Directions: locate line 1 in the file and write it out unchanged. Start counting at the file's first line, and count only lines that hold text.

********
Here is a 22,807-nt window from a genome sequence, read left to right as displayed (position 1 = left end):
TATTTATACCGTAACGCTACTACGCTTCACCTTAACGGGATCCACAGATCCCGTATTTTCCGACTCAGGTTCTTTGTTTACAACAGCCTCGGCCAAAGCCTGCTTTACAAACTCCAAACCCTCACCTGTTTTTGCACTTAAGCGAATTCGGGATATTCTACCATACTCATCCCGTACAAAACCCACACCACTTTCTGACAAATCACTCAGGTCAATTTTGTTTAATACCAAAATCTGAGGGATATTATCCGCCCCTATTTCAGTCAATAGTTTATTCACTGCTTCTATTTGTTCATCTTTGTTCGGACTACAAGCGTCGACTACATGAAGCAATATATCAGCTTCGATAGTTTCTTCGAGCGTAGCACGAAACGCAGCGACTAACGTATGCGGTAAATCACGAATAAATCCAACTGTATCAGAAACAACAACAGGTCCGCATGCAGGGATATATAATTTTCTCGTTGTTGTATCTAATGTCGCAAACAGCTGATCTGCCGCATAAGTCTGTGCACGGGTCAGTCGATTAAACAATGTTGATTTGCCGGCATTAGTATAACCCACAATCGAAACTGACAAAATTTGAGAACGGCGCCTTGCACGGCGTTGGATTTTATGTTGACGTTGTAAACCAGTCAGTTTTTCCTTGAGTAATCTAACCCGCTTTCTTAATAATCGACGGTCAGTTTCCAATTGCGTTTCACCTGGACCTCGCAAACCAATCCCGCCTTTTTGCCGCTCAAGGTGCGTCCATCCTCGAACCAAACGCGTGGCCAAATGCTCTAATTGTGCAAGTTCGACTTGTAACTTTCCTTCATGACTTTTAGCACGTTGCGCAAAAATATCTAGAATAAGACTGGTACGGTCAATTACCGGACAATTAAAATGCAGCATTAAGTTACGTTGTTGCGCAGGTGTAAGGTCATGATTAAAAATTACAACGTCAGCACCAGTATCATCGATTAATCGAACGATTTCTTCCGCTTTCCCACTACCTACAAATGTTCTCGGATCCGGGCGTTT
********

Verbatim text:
Here is a 22,807-nt window from a genome sequence, read left to right as displayed (position 1 = left end):